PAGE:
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Control of metabolic homeostasis by stress signaling is mediated by the lipocalin NLaz.

Hull-Thompson J, Muffat J, Sanchez D, Walker DW, Benzer S, Ganfornina MD, Jasper H - PLoS Genet. (2009)

Bottom Line: Loss of NLaz function reduces stress resistance and lifespan, while its over-expression represses growth, promotes stress tolerance and extends lifespan--phenotypes that are consistent with reduced IIS activity.Our results show that JNK-NLaz signaling antagonizes IIS and is critical for metabolic adaptation of the organism to environmental challenges.The JNK pathway and Lipocalins are structurally and functionally conserved, suggesting that similar interactions represent an evolutionarily conserved system for the control of metabolic homeostasis.

View Article: PubMed Central - PubMed

Affiliation: Department of Biology, University of Rochester, Rochester, New York, United States of America.

ABSTRACT
Metabolic homeostasis in metazoans is regulated by endocrine control of insulin/IGF signaling (IIS) activity. Stress and inflammatory signaling pathways--such as Jun-N-terminal Kinase (JNK) signaling--repress IIS, curtailing anabolic processes to promote stress tolerance and extend lifespan. While this interaction constitutes an adaptive response that allows managing energy resources under stress conditions, excessive JNK activity in adipose tissue of vertebrates has been found to cause insulin resistance, promoting type II diabetes. Thus, the interaction between JNK and IIS has to be tightly regulated to ensure proper metabolic adaptation to environmental challenges. Here, we identify a new regulatory mechanism by which JNK influences metabolism systemically. We show that JNK signaling is required for metabolic homeostasis in flies and that this function is mediated by the Drosophila Lipocalin family member Neural Lazarillo (NLaz), a homologue of vertebrate Apolipoprotein D (ApoD) and Retinol Binding Protein 4 (RBP4). Lipocalins are emerging as central regulators of peripheral insulin sensitivity and have been implicated in metabolic diseases. NLaz is transcriptionally regulated by JNK signaling and is required for JNK-mediated stress and starvation tolerance. Loss of NLaz function reduces stress resistance and lifespan, while its over-expression represses growth, promotes stress tolerance and extends lifespan--phenotypes that are consistent with reduced IIS activity. Accordingly, we find that NLaz represses IIS activity in larvae and adult flies. Our results show that JNK-NLaz signaling antagonizes IIS and is critical for metabolic adaptation of the organism to environmental challenges. The JNK pathway and Lipocalins are structurally and functionally conserved, suggesting that similar interactions represent an evolutionarily conserved system for the control of metabolic homeostasis.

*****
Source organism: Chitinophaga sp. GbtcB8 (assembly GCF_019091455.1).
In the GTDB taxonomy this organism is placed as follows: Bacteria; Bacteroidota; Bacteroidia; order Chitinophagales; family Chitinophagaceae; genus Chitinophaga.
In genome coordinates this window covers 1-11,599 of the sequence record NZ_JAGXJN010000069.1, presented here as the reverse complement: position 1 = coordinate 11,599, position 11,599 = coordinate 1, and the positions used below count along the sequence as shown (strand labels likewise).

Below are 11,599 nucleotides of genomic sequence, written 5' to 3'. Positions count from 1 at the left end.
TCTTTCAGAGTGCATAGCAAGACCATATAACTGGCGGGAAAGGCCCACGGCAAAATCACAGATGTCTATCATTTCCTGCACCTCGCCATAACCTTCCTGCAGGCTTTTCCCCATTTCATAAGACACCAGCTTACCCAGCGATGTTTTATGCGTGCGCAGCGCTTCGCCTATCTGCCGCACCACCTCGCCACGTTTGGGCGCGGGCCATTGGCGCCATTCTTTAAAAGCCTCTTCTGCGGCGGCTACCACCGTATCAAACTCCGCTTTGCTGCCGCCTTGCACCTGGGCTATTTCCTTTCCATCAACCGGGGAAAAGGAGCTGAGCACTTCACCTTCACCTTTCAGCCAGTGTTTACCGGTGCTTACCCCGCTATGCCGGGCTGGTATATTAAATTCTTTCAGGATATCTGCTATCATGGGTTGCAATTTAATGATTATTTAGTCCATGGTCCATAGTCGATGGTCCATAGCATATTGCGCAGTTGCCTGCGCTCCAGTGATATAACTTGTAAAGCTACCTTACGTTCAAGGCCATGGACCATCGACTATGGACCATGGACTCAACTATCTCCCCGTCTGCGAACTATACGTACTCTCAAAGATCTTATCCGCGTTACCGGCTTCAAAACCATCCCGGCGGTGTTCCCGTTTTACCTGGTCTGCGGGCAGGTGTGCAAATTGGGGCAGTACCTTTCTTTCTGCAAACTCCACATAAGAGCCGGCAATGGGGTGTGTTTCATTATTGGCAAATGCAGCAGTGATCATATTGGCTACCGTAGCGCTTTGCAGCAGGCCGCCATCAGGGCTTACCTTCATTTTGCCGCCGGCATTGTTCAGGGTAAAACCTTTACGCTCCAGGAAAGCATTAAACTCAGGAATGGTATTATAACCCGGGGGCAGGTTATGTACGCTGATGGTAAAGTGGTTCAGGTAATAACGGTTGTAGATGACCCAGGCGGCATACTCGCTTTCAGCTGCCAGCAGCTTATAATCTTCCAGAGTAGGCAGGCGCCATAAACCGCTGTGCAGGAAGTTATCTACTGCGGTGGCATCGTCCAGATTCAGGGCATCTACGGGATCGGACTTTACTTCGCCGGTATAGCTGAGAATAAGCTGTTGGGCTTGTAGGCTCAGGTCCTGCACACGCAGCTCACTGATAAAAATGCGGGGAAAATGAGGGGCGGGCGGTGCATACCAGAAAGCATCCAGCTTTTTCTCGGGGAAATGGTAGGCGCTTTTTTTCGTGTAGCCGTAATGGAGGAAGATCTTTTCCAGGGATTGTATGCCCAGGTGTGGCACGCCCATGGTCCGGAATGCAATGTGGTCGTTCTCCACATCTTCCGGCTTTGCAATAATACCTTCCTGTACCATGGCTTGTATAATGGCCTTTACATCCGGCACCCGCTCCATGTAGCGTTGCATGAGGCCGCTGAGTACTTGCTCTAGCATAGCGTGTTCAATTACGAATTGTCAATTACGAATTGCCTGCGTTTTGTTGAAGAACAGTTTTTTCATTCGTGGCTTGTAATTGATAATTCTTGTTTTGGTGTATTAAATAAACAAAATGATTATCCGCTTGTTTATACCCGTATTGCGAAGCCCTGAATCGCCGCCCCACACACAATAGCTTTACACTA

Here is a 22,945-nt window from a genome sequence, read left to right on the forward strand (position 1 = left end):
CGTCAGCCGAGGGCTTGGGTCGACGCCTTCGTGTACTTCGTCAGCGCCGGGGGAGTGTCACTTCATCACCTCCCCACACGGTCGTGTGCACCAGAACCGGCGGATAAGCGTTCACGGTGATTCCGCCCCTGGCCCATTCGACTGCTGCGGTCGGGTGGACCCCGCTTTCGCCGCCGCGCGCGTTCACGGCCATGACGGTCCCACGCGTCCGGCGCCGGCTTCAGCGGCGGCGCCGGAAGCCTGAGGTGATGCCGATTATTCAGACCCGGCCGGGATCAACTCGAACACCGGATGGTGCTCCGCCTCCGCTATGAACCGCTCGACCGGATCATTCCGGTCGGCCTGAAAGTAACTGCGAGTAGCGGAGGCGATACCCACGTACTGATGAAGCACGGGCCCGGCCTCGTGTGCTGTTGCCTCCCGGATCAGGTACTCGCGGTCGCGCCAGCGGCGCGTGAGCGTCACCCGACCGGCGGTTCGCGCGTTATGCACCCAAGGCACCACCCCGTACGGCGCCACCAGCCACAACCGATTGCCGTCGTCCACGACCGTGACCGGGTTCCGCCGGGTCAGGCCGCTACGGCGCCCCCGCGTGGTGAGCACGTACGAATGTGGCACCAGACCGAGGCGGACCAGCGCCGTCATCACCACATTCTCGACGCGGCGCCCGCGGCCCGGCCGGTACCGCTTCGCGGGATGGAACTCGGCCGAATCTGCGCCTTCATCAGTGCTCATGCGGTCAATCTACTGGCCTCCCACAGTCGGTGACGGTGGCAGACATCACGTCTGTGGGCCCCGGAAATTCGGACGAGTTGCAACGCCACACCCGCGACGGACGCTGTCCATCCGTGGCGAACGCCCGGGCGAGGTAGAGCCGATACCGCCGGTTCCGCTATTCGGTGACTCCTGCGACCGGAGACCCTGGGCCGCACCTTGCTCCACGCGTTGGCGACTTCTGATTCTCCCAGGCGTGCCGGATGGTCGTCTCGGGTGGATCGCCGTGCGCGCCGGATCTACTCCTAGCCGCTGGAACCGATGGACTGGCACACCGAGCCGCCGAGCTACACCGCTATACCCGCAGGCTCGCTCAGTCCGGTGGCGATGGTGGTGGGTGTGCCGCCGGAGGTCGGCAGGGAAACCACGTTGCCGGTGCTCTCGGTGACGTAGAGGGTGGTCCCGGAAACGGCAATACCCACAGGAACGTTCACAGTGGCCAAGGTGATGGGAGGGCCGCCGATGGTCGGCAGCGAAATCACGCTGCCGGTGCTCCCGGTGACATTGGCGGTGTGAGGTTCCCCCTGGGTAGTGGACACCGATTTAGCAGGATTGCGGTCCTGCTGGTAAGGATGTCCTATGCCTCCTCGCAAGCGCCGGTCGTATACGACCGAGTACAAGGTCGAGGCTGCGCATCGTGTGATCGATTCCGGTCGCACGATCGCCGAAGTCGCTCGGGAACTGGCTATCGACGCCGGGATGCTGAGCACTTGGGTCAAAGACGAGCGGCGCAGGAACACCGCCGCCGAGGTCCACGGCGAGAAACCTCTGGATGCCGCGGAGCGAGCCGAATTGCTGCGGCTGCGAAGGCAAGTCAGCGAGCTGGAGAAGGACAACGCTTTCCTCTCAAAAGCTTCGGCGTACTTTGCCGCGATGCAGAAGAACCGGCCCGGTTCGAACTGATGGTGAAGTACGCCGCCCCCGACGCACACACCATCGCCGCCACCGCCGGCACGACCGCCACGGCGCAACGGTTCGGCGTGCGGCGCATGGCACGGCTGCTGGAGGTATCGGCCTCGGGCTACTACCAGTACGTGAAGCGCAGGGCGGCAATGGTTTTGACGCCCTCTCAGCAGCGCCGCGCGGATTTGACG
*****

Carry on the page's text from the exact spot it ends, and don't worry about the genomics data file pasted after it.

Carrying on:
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Nlaz acts downstream of JNK to maintain metabolic homeostasis.(A) Percent of male flies surviving after being exposed to prolonged dry starvation. Populations are F1 progeny of crosses between hep1/FM6; pplG4/CyO females and OreR males (hep1/y; pplG4/+; n = 65) or w1118; UAS-NLaz/TM3 males (hep1/y; pplG4/UASNlaz; n = 70). Wild-type controls are F1 progeny of OreR females crossed to w1118 males (OreR/w1118; n = 181). p<0.001 (log rank test) for difference between hep1/y; ppl/+ and either of the other two populations. p = 0.629 (log rank test) for hep1/y; pplG4/UASNLaz compared to OreR/w1118. (B) Glucose and lipid content in homogenates prepared from populations of 10 male flies after 24 hours of wet starvation.